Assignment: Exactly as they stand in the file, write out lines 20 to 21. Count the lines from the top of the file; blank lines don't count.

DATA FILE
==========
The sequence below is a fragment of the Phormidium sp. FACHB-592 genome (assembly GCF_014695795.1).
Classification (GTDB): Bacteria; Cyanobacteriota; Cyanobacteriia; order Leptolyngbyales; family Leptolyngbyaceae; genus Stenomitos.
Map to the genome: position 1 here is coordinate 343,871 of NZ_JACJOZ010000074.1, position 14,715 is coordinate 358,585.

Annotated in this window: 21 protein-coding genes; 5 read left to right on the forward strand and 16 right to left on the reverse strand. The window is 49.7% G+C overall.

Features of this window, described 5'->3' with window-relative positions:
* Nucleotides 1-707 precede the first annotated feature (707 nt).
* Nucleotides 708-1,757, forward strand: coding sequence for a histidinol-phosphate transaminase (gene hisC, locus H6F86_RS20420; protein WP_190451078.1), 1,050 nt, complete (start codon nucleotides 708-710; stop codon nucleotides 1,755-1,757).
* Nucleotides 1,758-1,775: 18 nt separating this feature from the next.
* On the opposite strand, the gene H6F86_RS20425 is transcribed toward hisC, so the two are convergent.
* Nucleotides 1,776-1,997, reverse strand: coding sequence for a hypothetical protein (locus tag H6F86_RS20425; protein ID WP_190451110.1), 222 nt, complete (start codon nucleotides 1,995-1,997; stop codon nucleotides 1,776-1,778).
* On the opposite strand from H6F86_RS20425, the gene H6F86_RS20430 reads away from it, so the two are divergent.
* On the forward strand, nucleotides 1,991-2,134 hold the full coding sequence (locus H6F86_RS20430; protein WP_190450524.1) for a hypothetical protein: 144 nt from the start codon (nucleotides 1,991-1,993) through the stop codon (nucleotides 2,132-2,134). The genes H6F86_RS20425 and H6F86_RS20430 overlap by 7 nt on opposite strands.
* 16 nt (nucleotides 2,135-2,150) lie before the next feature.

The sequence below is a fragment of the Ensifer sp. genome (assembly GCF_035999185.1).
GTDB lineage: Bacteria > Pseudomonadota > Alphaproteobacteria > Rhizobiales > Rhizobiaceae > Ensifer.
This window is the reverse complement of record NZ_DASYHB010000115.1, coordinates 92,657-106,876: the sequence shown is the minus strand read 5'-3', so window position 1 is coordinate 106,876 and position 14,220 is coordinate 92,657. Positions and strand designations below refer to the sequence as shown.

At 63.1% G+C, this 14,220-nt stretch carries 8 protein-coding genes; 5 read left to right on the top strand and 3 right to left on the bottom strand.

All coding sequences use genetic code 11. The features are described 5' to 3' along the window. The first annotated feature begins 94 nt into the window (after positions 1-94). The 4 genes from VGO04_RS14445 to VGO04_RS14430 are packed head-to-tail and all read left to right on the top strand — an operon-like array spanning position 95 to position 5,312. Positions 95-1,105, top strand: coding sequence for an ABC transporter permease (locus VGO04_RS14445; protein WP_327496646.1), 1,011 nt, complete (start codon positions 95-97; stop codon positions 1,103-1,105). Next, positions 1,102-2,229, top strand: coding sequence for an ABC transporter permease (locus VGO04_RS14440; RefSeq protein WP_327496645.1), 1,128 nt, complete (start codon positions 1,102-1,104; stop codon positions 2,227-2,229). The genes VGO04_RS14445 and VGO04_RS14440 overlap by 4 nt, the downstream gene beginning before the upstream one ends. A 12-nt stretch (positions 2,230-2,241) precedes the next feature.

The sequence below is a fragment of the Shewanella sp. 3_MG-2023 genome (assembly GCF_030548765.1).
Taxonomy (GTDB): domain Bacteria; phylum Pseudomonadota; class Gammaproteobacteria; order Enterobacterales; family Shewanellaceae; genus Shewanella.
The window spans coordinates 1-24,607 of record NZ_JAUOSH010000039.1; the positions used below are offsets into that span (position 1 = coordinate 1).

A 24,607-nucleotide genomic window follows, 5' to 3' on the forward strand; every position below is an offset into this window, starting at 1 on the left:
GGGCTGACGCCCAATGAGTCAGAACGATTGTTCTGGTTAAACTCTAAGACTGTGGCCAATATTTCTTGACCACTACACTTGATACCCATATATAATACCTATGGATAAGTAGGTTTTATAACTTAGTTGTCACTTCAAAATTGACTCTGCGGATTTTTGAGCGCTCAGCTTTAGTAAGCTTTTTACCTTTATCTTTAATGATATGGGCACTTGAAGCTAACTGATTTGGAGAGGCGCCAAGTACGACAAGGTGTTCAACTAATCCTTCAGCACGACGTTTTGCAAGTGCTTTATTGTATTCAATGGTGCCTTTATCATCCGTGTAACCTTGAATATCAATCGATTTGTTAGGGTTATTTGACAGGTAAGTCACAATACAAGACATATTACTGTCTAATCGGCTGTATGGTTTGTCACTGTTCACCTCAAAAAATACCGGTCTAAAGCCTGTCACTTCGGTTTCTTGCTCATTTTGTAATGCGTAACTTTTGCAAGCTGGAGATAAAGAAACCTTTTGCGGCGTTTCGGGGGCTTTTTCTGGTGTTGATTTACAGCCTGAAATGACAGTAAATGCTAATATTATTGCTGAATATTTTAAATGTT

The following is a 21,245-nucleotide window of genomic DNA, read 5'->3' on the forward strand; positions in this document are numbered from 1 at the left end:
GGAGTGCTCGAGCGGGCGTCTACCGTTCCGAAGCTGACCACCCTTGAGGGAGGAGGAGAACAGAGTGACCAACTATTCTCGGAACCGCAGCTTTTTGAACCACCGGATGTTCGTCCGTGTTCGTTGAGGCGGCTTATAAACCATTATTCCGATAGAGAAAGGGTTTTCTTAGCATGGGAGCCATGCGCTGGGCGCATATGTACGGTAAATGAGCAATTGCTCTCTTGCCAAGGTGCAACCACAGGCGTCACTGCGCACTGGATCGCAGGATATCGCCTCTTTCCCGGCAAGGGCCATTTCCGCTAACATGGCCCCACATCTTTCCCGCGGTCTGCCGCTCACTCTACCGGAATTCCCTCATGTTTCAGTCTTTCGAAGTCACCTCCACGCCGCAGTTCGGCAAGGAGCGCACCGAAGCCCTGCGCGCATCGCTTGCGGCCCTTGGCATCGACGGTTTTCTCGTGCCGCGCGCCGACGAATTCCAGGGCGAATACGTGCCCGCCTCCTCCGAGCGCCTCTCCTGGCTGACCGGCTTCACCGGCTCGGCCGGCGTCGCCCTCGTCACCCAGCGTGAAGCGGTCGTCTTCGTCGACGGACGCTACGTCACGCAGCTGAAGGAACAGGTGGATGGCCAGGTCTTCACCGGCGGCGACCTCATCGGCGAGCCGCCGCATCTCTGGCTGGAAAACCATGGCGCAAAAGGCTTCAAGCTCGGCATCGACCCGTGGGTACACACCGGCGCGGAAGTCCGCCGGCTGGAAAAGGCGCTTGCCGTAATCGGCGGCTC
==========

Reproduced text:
Taxonomy (GTDB): domain Bacteria; phylum Pseudomonadota; class Gammaproteobacteria; order Enterobacterales; family Shewanellaceae; genus Shewanella.
The window spans coordinates 1-24,607 of record NZ_JAUOSH010000039.1; the positions used below are offsets into that span (position 1 = coordinate 1).